Putting panic to flight

An exciting new technique said to overcome anxiety disorders in just four days is now being spread to treatment centres throughout Norway and Sweden with support from the Kavli Trust.

Text: OCD team/Teresa Grøtan
Photos: OCD team

Severe anxiety or panic attacks can justifiably be called a disorder of the young. More than half of those affected during their lives develop the problems in their childhood or youth.

As a result, such conditions are one of the commonest reasons why young people drop out of education or work, and end up on disability benefit.

Psychologists Gerd Kvale and Bjarne Hansen at Bergen’s Haukeland University Hospital have developed a treatment which they claim can free patients from severe anxiety or obsessive-compulsive disorder (OCD) in just four days.

The Kavli Trust recently donated NOK 4.2 million to make the four-day treatment available for children and young people both nationally and internationally.

Gerd Kvale talks below about the main points of the project.

Help when it matters

– How is it possible to treat somebody in just four days?

Although the most typical approach is for patients to attend once a week to talk with a psychologist for 45 minutes, nothing says that this is the best way to provide treatment.

Today’s methods normally extend over several months, and a substantial proportion of the patients fail to complete the course or find it of limited benefit.

If you’re suffering from an anxiety disorder, you’ve become locked or trapped in an inappropriate way of handling painful and difficult feelings.

A key consideration if you’re going to break such a pattern is to obtain specific help in the circumstances when an attack happens – when things get most difficult.

Both the right technique and the amount of training are then crucial. Two of the four days in our format are allocated to training sessions.

Instead of allowing people to get discouraged when tackling such projects alone, as they usually do, we work closely with the patient so they quickly gain a good experience of the new way of dealing with painful feelings.

Training

– How will you be using the Kavli Trust’s grant?

– These funds will be devoted to training OCD teams in other health trusts and in Sweden. That calls for professionals who can lead groups and facilitate learning on the “master/apprentice” model as well as infrastructure.


In the next phase, the same teams will learn the four-day format for other anxiety disorders. We’ve already reached agreements with the OCD teams at Tromsø and Stavanger in Norway and Lund in Sweden.

– How does treatment of children and young people differ from the way you’ve already treated adults using this method?

– Parents and relatives are involved to a great extent with children and young people, and such patients are often confined to groups of two or three.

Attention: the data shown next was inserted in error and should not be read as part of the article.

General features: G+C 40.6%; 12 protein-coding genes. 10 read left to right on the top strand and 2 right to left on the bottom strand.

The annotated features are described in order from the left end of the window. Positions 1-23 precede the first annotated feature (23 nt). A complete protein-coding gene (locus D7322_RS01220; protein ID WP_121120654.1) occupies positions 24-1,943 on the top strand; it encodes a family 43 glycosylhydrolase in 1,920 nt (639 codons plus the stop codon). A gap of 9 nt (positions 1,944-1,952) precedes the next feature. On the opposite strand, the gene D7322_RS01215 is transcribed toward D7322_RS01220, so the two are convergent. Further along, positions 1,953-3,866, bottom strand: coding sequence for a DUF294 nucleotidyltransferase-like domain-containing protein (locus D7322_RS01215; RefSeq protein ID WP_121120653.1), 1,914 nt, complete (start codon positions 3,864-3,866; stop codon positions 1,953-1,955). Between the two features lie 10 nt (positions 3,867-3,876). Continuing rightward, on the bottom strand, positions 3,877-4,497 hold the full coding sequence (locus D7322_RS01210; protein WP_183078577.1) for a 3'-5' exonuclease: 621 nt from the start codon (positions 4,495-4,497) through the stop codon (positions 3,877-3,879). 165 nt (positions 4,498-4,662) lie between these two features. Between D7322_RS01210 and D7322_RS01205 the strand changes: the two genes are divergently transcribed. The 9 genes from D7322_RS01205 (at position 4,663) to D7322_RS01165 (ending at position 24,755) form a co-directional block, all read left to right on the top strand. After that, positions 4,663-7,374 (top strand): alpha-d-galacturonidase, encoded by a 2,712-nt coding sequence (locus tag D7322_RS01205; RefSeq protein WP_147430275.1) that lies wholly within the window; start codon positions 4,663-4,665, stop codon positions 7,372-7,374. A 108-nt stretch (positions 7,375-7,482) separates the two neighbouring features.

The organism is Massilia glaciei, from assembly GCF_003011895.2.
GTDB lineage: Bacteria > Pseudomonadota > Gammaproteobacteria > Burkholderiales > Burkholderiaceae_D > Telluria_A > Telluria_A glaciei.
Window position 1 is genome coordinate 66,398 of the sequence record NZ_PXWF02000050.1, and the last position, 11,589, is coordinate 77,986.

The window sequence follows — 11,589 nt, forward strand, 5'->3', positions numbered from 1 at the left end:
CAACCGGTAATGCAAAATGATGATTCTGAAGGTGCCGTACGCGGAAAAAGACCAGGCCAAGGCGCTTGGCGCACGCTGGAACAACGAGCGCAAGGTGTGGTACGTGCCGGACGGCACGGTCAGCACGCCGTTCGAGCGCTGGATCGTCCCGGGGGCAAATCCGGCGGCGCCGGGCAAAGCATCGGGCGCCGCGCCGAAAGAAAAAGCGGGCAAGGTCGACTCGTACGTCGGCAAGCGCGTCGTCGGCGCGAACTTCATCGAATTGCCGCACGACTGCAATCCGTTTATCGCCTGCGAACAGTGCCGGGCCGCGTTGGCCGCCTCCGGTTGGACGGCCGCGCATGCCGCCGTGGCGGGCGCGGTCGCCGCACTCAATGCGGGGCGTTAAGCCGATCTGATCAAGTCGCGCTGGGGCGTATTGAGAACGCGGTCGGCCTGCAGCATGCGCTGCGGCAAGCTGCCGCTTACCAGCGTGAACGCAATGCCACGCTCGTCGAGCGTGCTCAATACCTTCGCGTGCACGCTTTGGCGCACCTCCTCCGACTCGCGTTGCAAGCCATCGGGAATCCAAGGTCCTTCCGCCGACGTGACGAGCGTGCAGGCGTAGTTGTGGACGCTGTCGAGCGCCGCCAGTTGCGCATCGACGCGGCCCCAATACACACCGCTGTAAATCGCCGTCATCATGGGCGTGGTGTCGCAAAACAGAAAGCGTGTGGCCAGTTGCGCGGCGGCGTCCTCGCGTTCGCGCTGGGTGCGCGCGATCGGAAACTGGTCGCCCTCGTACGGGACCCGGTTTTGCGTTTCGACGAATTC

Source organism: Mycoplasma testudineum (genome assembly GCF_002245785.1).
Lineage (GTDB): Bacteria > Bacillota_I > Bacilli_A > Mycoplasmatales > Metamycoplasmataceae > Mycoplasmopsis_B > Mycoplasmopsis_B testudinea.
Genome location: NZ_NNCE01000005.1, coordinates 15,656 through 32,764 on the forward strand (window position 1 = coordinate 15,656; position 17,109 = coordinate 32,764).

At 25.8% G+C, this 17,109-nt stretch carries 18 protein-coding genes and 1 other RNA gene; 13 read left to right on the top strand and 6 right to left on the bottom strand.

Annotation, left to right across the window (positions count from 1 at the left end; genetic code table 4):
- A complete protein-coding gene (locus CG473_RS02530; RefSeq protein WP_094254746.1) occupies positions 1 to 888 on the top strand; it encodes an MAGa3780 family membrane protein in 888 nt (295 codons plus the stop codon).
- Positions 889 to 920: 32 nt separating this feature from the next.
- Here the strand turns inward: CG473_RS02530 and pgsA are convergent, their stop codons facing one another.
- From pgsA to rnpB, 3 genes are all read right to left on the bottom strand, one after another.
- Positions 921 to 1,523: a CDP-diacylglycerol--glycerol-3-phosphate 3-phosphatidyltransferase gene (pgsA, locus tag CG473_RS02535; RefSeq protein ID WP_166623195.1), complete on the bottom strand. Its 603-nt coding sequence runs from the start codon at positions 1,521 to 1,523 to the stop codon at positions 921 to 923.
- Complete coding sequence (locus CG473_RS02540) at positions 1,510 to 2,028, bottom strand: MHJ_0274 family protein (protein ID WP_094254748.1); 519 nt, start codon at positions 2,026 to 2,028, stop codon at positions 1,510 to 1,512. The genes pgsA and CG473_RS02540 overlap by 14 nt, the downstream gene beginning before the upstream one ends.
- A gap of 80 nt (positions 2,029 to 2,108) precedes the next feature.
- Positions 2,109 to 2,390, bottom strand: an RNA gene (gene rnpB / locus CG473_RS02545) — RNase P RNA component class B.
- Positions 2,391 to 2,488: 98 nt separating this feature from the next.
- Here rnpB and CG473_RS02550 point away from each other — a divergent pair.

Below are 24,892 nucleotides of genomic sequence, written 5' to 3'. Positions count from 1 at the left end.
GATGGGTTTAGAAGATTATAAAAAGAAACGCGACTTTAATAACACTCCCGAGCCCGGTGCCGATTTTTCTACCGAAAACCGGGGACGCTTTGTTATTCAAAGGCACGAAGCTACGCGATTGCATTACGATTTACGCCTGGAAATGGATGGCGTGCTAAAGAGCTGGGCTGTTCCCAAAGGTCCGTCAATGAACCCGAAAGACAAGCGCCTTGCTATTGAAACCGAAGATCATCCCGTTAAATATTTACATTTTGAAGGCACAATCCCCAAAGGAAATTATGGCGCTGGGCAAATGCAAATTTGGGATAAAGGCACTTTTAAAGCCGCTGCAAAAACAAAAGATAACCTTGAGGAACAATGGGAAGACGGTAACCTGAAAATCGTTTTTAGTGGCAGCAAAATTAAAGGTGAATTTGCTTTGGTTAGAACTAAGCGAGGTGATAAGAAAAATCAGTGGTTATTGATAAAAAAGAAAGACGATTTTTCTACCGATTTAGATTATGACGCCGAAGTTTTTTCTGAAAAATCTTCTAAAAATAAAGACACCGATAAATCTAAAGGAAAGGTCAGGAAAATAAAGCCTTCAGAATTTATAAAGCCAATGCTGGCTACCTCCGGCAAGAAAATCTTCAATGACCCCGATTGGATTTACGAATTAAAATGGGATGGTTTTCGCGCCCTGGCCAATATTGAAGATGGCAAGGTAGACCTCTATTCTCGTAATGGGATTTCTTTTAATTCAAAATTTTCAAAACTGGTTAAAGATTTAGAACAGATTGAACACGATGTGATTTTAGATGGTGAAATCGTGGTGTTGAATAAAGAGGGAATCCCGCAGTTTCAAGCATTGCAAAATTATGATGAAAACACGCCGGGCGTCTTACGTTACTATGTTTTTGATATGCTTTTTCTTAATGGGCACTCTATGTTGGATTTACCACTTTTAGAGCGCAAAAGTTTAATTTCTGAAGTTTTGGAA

Otherwise, the principles are the same – although naturally tailored to the age level.

Wish list

– What significance has the Kavli Trust funding had for the OCD team and this project?

– Being able to offer the four-day treatment to children and young people has topped our wish list. That was quite simply impossible because no provision is made for such training and knowledge transfer across health trusts and countries.

Huge sums are saved for each child and young person treated by this method – not to mention the reduction in suffering for the individuals concerned.

The funds from the Kavli Trust will restore life and a future for hard-hit children and young people. That’s quite simply fantastic.

The four-day programme

Day 1: Three hours of teaching on anxiety disorders and training with the treatment principles. Review of the training assignments.

Day 2: About eight hours plus follow-up by text message/phone in the afternoon and evening. Mix of brief group meetings in the morning, lunch and afternoon, and tailored exposure exercises with a therapist.

Day 3: About seven hours plus a two-hour meeting with relatives. Same as above plus lectures/education for relatives.

Day 4: Experiences are summed up, and everyone produces a specific training and maintenance programme for the next three weeks. Once a week, patients send in the results of the daily exercises and report any changes.

Read more about the OCD team at Haukeland University Hospital (in Norwegian only).

Read the article Concentrated exposure and response prevention for adolescents with obsessive-compulsive disorder: An effectiveness study by Eili Nygard Riise. Solvei Harila, who is due to become a member of the project team, is co-author.